Patterns to try
- Vogue 1910: wide-leg pants with layered front pleats
- McCall’s 8292: full legs are gathered into a deep waist yoke
- Closet Core Patterns Mitchell Trousers: high-waisted trousers with full or tapered legs
- McCall’s 7876: loose-fitting suit ensemble with jacket and pant length variations
- Willow Overalls from Pipe Dream Patterns: bib overalls, one view offers flowing wide legs
- Daphna Trousers from VikiSews: menswear-inspired pleated trousers
The new white blouse
With a few carryover trends from last fall—we’re looking at you, maxi skirts and sleek suiting—designers offered a new white blouse to mix in with old favorites and new pieces for a no-waste, timeless option. The classic white blouse is a timeless choice with just about anything, and this season it takes on new shapes with widened collars, off-the-shoulder styles. This is your hyper-elevated style, so let the creativity flow with colorful buttons, 3D appliqué, or patches of sequin embellishment for a custom, personalized option.
Valentino showed an off-the-shoulder option that makes for a head-turning look, while Junya Wantanabe made pleats feel new with a white blouse in an oversized silhouette that combines the best of two trends—and interesting fabric. Ann Demeulemeester presented a maxi-length white blouse which proves that the classic shirtdress has mega staying power. Of all the trends for 2023, this is the one to make your own.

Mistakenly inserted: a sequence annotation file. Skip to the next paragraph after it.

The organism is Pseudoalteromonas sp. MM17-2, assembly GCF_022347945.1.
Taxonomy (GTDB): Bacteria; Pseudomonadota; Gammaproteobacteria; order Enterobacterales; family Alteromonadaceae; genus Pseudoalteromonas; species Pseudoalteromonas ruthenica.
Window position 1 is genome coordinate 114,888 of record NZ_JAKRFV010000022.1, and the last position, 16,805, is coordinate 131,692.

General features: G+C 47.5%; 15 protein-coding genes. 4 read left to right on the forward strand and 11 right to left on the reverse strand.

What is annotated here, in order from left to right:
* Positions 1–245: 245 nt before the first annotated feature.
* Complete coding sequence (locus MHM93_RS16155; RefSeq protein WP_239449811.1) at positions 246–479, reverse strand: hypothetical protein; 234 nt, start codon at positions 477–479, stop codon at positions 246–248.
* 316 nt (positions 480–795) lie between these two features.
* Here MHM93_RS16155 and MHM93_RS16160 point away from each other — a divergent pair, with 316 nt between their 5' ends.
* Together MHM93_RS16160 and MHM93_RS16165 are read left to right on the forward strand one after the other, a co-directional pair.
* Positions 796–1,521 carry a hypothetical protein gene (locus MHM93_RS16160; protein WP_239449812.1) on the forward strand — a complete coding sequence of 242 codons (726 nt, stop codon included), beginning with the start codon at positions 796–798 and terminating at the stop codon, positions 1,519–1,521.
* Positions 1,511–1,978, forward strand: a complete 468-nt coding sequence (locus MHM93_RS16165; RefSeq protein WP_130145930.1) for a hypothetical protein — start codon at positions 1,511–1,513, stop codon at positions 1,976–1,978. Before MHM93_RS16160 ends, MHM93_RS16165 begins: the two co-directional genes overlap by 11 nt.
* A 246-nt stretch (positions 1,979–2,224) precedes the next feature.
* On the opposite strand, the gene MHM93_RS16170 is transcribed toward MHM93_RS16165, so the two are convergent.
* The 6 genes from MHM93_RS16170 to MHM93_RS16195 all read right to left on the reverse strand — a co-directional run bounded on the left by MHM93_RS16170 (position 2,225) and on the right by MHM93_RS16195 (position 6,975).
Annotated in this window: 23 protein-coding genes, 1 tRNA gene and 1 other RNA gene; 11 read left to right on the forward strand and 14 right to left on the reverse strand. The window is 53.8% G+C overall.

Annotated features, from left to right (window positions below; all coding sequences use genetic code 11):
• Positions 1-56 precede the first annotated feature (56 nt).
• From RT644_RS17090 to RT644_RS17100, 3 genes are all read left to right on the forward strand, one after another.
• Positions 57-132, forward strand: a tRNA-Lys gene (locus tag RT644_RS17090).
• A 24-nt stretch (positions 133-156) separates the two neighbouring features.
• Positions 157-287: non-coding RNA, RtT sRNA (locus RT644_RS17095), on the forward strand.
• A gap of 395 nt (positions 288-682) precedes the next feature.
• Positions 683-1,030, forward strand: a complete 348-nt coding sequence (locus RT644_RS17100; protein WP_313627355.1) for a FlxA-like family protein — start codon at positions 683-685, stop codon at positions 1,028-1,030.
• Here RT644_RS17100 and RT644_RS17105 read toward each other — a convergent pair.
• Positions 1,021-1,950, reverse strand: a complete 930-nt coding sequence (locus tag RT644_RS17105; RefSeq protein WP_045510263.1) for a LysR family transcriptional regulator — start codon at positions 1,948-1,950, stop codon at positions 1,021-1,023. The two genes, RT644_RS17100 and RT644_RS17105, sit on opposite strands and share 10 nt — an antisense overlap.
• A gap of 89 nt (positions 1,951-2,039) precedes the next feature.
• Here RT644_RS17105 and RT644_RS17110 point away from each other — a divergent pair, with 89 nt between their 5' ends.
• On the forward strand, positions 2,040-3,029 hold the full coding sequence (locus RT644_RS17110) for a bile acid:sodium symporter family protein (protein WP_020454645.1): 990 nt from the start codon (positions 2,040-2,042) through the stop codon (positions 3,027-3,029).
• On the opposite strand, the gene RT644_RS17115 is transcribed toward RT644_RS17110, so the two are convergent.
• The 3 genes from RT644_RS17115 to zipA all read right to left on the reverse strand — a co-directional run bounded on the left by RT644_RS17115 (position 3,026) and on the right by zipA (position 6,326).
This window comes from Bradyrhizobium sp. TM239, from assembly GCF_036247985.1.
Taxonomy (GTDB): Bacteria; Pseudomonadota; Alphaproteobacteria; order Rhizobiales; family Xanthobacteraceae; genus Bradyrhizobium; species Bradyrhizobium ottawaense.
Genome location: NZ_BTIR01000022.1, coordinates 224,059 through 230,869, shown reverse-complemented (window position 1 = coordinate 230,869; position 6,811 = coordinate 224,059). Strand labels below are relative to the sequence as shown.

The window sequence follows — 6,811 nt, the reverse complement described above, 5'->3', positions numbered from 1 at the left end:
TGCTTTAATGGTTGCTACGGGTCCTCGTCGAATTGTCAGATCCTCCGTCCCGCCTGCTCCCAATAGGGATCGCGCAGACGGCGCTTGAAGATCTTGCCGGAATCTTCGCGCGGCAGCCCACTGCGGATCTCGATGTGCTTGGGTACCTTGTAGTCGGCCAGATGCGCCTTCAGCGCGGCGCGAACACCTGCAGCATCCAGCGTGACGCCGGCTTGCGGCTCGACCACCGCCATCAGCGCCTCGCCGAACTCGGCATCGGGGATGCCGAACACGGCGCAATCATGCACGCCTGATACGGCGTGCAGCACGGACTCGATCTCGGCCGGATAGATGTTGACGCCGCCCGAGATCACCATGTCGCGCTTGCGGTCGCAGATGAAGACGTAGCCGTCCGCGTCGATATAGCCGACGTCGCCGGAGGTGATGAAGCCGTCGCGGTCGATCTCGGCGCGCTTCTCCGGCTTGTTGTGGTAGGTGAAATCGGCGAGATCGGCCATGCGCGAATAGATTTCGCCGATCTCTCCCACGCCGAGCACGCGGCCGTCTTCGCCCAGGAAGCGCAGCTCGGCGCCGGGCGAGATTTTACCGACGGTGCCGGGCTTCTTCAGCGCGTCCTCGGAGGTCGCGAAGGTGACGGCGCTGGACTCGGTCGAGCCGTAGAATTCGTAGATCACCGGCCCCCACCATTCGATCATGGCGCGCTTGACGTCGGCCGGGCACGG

Patterns to try
- Vogue 1845: close fit in the waist and bust, contrasted with full sleeves and peplum
- Vogue 1899: loose-fitting, with underarm gussets and interesting folded cuffs
- Simplicity 9646: views include a voluminous balloon sleeve
- Olya shirt from Paper Theory: unexpected style lines make it a great choice for striped fabrics
- Wide blouses from sisterMAG Patterns: a selection of oversized shirts with fun details
- Adrienne Blouse from Friday Pattern Company: designed for knits; statement full sleeves; fits busts to 54 inches
Pair an unforgettable white shirt with other garments that reflect a simple aesthetic. Refined separates make sprinkling in a trend like an exaggerated blouse a breeze. Keep things sophisticated with a neutral, monochrome look in eggshell or light gray. Alternatively, choose a bottom in one of the season’s joyful brights.
Patterns to try
- Simplicity 8056: pants from the Amazing Fit line, with separate pattern pieces for three body types
- Butterick 6901 and 6902: ensemble with vest, pants, and shorts; extended sizing to 65-inch finished hipline
- Butterick 6915: suit including tapered and wide-leg pant options
- Simplicity 9675: vintage ensemble, a tapered waist jacket and narrow calf-length skirt
- McCall’s 8350: classic hip-length, button-front blazer or vest
Emily Hallman is a designer, stylist, and avid sewist based in Georgetown, Texas. EmilyHallman.com
Illustrations: Steven Fleck. Color samples: courtesy of Pantone Color Institute.View PDF
Where is a pattern like the beautiful white blouse in your illustration? None of the links provide yielded anything even close to it.